- CISA’s Li Xinchuang says steel output will contract this year
- ‘There’ll definitely be less demand for iron ore,’ Li predicts
Steel production in China, the world’s biggest supplier, will probably contract this year and shrink further in 2017 as local demand slows, hurting the outlook for iron ore, according to Li Xinchuang, a vice chairman at the China Iron & Steel Association.
“There will be significant declines in the next three months,” said Li, who’s also dean of the China Metallurgical Industry Planning & Research Institute. “If steel consumption and production are set to decline, then there’ll definitely be less demand for iron ore,” Li said in a phone interview on Wednesday.
China’s vast army of mills, which make half the world’s steel, was busier than ever on a daily basis in June as local demand held firm and exports were sustained at near-record levels. Still, year-to-date output remains lower than in 2015, and Li’s outlook suggests further weakness ahead. Steel output this year will continue to drop from a year ago, according to Li, who has more than 30 years’ of experience in the industry.
“Our original estimate was for a 3 percent decline this year,” he said from Beijing. “Based on how things have played out this year, I think the decline in output might be less than anticipated but the downtrend remains unchanged.” He added: “Iron ore should be on a downtrend, not on an uptrend.”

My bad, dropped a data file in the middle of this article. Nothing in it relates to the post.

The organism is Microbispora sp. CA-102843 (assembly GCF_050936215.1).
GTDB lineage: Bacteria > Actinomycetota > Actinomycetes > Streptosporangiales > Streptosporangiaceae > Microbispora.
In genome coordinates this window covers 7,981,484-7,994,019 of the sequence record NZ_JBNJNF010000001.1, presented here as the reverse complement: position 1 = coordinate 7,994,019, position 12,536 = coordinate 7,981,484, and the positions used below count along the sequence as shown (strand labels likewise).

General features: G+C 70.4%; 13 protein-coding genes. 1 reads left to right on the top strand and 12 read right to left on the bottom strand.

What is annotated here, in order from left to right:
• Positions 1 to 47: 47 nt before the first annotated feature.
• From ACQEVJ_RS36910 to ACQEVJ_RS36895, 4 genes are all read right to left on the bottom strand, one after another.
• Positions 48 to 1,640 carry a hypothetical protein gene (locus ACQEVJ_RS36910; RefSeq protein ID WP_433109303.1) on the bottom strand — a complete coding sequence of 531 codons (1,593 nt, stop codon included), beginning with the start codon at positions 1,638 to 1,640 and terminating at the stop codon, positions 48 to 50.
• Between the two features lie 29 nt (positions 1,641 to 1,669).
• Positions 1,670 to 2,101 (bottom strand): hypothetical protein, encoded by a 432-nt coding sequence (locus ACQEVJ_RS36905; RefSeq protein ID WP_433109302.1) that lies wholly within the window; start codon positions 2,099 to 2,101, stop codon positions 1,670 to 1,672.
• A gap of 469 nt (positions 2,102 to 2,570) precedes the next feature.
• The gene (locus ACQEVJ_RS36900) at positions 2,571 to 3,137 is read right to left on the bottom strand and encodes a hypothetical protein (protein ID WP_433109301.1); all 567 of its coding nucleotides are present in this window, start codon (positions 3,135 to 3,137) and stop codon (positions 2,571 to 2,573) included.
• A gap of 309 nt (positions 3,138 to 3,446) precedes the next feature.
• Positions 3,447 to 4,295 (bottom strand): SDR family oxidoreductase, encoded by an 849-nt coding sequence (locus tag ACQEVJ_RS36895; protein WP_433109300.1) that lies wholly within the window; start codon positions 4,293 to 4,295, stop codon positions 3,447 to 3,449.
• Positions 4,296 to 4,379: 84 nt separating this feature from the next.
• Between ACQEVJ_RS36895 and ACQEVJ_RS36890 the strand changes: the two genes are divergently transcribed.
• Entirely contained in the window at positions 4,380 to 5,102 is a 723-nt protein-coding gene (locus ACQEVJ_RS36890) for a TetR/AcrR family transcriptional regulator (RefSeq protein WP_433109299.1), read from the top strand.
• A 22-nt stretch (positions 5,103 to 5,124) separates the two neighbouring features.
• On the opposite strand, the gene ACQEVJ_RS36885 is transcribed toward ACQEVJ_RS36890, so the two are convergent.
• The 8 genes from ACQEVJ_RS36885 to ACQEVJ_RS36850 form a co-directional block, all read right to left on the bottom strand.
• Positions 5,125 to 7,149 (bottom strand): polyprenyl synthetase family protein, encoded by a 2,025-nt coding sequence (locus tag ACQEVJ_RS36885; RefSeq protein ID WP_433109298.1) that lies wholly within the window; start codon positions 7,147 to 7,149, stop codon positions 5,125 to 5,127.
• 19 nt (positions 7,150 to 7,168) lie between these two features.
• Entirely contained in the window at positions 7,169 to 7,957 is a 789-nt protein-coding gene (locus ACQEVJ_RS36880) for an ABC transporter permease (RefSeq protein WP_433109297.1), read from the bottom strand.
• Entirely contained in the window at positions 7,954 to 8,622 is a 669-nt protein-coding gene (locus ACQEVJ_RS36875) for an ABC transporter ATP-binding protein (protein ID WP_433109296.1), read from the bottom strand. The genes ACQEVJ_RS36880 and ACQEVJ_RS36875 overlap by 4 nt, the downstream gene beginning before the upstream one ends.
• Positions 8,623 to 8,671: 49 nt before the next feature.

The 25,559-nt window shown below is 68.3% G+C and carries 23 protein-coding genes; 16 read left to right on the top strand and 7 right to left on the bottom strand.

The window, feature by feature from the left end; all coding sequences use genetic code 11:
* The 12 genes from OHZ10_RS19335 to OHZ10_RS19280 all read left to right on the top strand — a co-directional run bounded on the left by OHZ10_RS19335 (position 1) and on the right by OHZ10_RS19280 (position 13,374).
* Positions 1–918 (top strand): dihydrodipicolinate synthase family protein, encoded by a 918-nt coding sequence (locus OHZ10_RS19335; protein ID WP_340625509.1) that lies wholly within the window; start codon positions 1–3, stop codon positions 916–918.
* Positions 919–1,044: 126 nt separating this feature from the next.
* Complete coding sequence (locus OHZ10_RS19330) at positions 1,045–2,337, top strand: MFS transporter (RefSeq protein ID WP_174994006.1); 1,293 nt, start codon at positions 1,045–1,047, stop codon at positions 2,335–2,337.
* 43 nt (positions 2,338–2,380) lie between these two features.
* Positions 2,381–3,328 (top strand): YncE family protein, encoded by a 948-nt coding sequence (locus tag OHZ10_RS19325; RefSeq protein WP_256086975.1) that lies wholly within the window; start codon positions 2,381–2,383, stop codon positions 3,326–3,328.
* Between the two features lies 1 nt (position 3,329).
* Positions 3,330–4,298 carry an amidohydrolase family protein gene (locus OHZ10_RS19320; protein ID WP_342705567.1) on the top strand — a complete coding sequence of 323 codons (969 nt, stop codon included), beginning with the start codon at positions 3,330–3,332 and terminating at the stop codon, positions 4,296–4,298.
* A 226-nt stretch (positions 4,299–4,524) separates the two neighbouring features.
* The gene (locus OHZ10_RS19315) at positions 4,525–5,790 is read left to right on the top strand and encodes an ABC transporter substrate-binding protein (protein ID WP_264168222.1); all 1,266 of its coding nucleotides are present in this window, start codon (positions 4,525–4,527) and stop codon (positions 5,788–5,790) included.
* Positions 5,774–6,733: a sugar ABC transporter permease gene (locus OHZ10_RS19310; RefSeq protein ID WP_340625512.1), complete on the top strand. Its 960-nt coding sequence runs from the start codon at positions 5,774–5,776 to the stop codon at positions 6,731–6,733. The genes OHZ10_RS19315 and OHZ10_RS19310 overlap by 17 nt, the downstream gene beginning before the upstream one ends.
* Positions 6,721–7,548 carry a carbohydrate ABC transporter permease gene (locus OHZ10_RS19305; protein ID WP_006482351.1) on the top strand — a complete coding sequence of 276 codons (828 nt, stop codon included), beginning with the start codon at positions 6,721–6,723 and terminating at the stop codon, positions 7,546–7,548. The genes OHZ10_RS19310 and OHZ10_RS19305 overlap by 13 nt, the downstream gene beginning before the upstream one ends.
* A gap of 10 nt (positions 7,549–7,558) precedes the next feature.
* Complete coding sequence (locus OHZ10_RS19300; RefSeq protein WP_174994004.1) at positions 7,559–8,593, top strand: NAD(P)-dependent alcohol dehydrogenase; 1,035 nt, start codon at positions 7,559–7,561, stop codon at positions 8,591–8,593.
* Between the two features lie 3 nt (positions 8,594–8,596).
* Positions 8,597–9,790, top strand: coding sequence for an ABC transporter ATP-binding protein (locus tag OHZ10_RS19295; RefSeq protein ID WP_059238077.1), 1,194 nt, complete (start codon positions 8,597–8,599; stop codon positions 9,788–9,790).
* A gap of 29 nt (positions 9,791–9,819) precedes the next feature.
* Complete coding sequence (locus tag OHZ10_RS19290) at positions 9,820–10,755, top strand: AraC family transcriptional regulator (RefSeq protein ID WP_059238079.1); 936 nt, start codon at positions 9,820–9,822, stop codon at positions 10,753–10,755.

Iron ore with 62 percent content delivered to Qingdao fell 0.4 percent to $61.44 a dry ton on Thursday, paring its gain this year to 41 percent, according to Metal Bulletin Ltd. Steel prices also fell, with rebar in Shanghai trimming its 2016 advance to 44 percent after a run of five annual declines.
Li’s outlook for a drop in iron ore chimes with a chorus of predictions from Citigroup Inc. to UBS Group AG that prices are set to ease, with Morgan Stanley targeting a slump back to $40 a ton this half. Among the reasons cited are a weakening of demand coupled with rising low-cost mine supply.
When 2016 began, there were plenty of predictions that steel output in China was set to post a significant drop, extending the fall seen in 2015, when production fell 2.3 percent to 804 million tons for the first loss in decades. That’s not yet come to pass, with production proving resilient as the government boosted stimulus and mills won overseas orders. In the first seven months, steelmakers made 466.5 million tons, down just 0.5 percent from 2015.
‘Too Close to Call’
“It’s still too close to call on whether steel output will fall this year because mills are still eking out profits,” said Dang Man, an analyst at Maike Futures Co. in Xi’an. “As long as prices remain supported, either by government-ordered cuts or stable demand, they’ll have little incentive to reduce supply.”
While exports of steel from China have helped to buoy demand for iron ore this year, there isn’t much room for further increases above an annual rate of about 100 million tons, said Li. The global steel market is saturated and Chinese mills now face stiffer opposition to shipments, he said.
“Annual volumes will probably remain above 100 million tons, but we’re past the period of high growth,” said Li, whose institute advises the government and steel mills. “With steel demand contracting and exports growth slowing, how can steel output possibly increase? It’s very unlikely.”